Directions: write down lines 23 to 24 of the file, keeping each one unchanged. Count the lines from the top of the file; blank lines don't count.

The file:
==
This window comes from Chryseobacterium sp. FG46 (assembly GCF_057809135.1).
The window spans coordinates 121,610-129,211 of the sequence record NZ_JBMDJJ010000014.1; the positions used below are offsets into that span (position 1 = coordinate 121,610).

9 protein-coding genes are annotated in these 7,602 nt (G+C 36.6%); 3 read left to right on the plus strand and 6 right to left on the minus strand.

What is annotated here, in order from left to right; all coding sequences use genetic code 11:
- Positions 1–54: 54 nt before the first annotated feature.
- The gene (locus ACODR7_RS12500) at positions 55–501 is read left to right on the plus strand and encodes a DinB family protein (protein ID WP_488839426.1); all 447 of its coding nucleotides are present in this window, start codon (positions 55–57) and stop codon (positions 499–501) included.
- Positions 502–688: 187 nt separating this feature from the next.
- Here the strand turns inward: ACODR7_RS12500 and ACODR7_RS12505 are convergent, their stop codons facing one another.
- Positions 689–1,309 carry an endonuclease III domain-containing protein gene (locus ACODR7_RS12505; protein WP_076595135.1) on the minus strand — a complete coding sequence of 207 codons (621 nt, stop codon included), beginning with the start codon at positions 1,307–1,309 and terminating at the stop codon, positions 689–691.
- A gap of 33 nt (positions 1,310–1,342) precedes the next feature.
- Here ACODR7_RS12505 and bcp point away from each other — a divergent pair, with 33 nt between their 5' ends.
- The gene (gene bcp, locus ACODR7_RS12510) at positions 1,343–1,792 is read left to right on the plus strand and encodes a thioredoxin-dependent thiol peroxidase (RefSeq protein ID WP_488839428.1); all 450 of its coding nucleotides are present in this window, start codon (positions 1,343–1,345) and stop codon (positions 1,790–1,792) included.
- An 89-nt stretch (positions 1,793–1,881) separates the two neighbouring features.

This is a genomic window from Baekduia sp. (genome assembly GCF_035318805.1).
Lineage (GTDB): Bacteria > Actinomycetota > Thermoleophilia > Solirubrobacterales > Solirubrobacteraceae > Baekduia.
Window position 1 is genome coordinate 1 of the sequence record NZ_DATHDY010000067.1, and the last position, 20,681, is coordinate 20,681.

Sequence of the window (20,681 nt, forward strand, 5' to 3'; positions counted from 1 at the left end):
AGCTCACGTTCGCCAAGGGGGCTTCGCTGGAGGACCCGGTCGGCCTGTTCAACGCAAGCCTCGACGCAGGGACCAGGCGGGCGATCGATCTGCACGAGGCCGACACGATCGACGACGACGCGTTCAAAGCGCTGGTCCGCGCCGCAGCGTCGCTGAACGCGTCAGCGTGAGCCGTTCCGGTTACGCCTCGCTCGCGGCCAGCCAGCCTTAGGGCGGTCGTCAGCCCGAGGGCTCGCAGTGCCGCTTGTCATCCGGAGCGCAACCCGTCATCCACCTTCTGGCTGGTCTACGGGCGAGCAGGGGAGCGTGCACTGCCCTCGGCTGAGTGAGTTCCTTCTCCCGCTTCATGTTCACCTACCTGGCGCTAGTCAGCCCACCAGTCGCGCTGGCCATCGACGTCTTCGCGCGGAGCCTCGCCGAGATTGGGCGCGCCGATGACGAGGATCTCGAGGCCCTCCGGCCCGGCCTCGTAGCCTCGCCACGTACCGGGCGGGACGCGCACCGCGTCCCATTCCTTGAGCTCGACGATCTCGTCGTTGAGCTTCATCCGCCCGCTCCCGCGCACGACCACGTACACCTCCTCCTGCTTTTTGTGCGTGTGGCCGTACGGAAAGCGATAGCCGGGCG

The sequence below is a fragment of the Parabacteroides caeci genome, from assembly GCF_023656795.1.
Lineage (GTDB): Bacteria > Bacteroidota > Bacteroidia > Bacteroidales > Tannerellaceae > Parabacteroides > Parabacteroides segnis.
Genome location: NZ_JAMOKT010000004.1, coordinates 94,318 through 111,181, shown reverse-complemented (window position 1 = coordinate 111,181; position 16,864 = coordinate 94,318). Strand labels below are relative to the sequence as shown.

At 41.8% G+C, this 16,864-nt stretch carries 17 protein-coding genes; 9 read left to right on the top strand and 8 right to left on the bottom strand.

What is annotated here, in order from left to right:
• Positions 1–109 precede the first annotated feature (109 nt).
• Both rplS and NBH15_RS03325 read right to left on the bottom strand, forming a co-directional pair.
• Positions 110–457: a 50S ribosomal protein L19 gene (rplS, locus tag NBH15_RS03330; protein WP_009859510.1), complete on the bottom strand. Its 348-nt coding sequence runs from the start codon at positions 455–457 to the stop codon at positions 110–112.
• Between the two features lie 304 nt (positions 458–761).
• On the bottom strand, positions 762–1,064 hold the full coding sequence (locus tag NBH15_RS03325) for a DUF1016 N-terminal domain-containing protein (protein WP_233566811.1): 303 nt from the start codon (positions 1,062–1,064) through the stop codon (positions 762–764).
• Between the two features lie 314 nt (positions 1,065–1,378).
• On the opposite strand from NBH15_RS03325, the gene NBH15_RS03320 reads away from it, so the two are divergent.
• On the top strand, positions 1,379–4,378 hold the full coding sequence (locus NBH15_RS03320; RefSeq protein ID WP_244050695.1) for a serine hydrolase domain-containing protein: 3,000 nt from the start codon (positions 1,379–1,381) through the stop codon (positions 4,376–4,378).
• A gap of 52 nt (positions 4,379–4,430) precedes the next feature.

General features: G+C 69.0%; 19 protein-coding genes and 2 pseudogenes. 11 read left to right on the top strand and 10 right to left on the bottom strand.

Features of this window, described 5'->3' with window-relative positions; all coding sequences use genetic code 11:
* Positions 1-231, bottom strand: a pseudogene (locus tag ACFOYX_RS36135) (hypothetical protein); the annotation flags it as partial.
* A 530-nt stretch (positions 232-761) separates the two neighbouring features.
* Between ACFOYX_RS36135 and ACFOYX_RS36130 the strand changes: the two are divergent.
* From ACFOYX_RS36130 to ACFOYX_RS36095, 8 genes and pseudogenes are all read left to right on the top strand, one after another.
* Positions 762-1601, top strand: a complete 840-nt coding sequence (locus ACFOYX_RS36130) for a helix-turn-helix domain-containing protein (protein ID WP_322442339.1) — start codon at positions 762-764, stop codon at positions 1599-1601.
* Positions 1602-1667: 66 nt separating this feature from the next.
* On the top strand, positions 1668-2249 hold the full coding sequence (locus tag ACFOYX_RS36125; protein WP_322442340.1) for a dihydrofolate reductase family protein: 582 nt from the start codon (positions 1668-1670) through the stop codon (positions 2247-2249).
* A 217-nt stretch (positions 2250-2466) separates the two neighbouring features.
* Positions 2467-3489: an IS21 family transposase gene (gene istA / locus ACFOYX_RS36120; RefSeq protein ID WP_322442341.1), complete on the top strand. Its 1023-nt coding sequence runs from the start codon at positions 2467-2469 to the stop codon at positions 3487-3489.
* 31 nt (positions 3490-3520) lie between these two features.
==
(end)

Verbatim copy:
What is annotated here, in order from left to right:
• Positions 1–109 precede the first annotated feature (109 nt).